However, income from separately owned property – such as dividends on stock that you owned prior to marriage, for example – can be either separate income or community income, depending on which state you live in. In Idaho, Louisiana, Texas, and Wisconsin, income from most separate property is community income. In Arizona, California, Louisiana, Nevada, New Mexico and Washington, income from separate property will also be separate income (and will continue to be separate property after its earned).

2. If you want to keep some assets separate, consider a prenuptial or postnuptial agreement or a property characterization agreement.

In the case of either property or income, you may have reasons for wanting to change the way the property or income is treated. You may wish to keep some property or income separate – or to make some separate property or income a community property instead.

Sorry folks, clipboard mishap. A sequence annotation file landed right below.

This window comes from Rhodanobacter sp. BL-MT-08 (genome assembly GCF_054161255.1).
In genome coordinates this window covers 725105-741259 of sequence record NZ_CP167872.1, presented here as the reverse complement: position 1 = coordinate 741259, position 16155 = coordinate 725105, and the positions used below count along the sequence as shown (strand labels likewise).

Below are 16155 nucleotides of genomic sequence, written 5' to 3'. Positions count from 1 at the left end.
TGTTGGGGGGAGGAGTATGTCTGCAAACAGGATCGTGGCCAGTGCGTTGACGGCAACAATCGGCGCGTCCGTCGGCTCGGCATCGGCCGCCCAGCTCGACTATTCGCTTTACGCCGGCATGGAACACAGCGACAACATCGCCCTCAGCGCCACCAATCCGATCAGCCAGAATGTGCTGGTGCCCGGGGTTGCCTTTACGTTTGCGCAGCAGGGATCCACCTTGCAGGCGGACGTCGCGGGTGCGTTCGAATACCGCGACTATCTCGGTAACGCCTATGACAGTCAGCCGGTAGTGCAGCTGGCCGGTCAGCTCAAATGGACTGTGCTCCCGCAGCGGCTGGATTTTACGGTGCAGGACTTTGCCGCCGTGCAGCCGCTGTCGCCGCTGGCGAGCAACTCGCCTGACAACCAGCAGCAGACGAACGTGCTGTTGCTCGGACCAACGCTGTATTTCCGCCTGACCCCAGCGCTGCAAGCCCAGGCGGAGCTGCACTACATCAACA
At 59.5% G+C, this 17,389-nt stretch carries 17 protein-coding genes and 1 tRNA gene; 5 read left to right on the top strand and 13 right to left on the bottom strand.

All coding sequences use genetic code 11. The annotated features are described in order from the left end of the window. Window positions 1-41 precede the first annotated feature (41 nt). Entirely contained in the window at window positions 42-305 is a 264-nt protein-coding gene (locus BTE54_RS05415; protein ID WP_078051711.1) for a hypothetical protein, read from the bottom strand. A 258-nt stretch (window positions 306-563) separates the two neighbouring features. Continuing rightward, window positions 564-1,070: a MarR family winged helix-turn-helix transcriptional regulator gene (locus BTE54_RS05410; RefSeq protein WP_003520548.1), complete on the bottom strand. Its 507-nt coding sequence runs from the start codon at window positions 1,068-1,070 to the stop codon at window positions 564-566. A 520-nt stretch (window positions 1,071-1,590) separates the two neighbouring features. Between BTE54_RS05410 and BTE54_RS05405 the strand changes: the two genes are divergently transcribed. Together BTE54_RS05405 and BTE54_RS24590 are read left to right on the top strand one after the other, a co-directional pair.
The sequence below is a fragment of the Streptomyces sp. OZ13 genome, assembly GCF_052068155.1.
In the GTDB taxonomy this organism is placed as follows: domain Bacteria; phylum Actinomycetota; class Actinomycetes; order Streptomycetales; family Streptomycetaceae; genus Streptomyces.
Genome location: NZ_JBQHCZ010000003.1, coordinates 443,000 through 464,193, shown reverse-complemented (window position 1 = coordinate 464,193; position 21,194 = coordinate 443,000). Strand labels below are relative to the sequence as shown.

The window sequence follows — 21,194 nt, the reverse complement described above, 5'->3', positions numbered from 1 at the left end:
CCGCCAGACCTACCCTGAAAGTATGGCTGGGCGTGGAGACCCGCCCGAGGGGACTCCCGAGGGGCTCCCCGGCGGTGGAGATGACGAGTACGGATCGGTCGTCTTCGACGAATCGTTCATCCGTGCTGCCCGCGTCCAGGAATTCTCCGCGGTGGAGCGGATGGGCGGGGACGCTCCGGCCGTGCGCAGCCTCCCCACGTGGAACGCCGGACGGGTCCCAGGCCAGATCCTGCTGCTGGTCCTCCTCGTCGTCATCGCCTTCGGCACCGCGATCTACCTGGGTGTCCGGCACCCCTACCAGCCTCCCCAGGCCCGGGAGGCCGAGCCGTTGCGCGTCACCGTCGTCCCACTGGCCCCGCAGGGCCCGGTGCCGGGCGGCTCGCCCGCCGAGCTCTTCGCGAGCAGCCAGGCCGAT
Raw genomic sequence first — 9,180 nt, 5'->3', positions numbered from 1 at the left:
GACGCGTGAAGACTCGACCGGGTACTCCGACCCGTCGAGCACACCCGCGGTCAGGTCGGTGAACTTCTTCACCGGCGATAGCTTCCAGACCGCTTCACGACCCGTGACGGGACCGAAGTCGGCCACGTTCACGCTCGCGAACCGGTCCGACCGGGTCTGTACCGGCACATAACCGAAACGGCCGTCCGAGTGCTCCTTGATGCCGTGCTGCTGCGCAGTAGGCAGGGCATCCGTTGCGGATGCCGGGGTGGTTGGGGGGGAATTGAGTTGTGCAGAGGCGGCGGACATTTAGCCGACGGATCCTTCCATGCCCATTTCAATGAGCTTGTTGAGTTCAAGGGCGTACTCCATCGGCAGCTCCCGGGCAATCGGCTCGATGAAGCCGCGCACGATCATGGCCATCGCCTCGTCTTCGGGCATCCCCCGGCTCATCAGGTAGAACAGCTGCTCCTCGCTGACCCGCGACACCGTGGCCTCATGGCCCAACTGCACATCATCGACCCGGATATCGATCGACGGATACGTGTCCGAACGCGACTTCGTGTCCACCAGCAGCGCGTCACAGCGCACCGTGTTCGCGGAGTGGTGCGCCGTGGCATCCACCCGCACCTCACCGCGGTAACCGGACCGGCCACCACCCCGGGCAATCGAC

If that is the case, you can consider signing either a prenuptial agreement (before marriage) or postnuptial agreement (after marriage) to specify what property or asset is to remain the exclusive property of you or your spouse (or become community property if it would otherwise be separate).

Many states also allow community property, separate property or property characterization agreements. This type of agreement is usually more limited in scope than a prenuptial or postnuptial agreement, but it can change the default ownership rules that apply to some or all of the property you acquire during marriage.